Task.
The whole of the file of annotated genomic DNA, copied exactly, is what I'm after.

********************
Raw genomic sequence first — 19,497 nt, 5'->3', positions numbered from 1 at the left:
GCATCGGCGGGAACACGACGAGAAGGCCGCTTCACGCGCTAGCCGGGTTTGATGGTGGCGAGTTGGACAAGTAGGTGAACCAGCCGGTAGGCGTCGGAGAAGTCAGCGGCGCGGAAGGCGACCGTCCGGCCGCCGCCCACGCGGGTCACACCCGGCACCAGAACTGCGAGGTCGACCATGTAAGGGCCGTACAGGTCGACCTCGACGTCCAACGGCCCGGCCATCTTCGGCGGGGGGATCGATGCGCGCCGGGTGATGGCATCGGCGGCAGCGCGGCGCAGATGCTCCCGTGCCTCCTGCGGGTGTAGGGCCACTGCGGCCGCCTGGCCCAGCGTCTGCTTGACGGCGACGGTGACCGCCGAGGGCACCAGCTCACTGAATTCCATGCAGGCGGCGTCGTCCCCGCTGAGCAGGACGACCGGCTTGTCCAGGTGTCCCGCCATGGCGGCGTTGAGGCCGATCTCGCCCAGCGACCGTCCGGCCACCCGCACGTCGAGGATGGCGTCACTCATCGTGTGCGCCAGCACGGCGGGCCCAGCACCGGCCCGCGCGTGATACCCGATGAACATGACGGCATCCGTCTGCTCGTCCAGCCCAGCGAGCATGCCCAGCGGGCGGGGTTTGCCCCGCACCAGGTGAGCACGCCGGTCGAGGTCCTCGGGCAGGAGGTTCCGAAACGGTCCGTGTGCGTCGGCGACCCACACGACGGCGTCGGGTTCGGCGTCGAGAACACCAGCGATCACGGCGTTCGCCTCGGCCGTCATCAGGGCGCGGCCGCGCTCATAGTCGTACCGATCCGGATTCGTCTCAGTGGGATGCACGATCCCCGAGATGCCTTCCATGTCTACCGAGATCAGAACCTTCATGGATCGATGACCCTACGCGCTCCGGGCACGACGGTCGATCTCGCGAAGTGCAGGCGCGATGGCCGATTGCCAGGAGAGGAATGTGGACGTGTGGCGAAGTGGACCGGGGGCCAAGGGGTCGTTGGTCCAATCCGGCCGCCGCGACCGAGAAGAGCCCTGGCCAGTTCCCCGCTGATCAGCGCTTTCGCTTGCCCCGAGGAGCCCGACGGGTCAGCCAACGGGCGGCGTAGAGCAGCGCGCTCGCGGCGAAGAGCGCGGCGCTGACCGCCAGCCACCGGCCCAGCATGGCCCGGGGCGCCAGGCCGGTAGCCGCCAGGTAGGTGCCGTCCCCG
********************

Raw genomic sequence first — 19,497 nt, 5'->3', positions numbered from 1 at the left:
GCATCGGCGGGAACACGACGAGAAGGCCGCTTCACGCGCTAGCCGGGTTTGATGGTGGCGAGTTGGACAAGTAGGTGAACCAGCCGGTAGGCGTCGGAGAAGTCAGCGGCGCGGAAGGCGACCGTCCGGCCGCCGCCCACGCGGGTCACACCCGGCACCAGAACTGCGAGGTCGACCATGTAAGGGCCGTACAGGTCGACCTCGACGTCCAACGGCCCGGCCATCTTCGGCGGGGGGATCGATGCGCGCCGGGTGATGGCATCGGCGGCAGCGCGGCGCAGATGCTCCCGTGCCTCCTGCGGGTGTAGGGCCACTGCGGCCGCCTGGCCCAGCGTCTGCTTGACGGCGACGGTGACCGCCGAGGGCACCAGCTCACTGAATTCCATGCAGGCGGCGTCGTCCCCGCTGAGCAGGACGACCGGCTTGTCCAGGTGTCCCGCCATGGCGGCGTTGAGGCCGATCTCGCCCAGCGACCGTCCGGCCACCCGCACGTCGAGGATGGCGTCACTCATCGTGTGCGCCAGCACGGCGGGCCCAGCACCGGCCCGCGCGTGATACCCGATGAACATGACGGCATCCGTCTGCTCGTCCAGCCCAGCGAGCATGCCCAGCGGGCGGGGTTTGCCCCGCACCAGGTGAGCACGCCGGTCGAGGTCCTCGGGCAGGAGGTTCCGAAACGGTCCGTGTGCGTCGGCGACCCACACGACGGCGTCGGGTTCGGCGTCGAGAACACCAGCGATCACGGCGTTCGCCTCGGCCGTCATCAGGGCGCGGCCGCGCTCATAGTCGTACCGATCCGGATTCGTCTCAGTGGGATGCACGATCCCCGAGATGCCTTCCATGTCTACCGAGATCAGAACCTTCATGGATCGATGACCCTACGCGCTCCGGGCACGACGGTCGATCTCGCGAAGTGCAGGCGCGATGGCCGATTGCCAGGAGAGGAATGTGGACGTGTGGCGAAGTGGACCGGGGGCCAAGGGGTCGTTGGTCCAATCCGGCCGCCGCGACCGAGAAGAGCCCTGGCCAGTTCCCCGCTGATCAGCGCTTTCGCTTGCCCCGAGGAGCCCGACGGGTCAGCCAACGGGCGGCGTAGAGCAGCGCGCTCGCGGCGAAGAGCGCGGCGCTGACCGCCAGCCACCGGCCCAGCATGGCCCGGGGCGCCAGGCCGGTAGCCGCCAGGTAGGTGCCGTCCCCG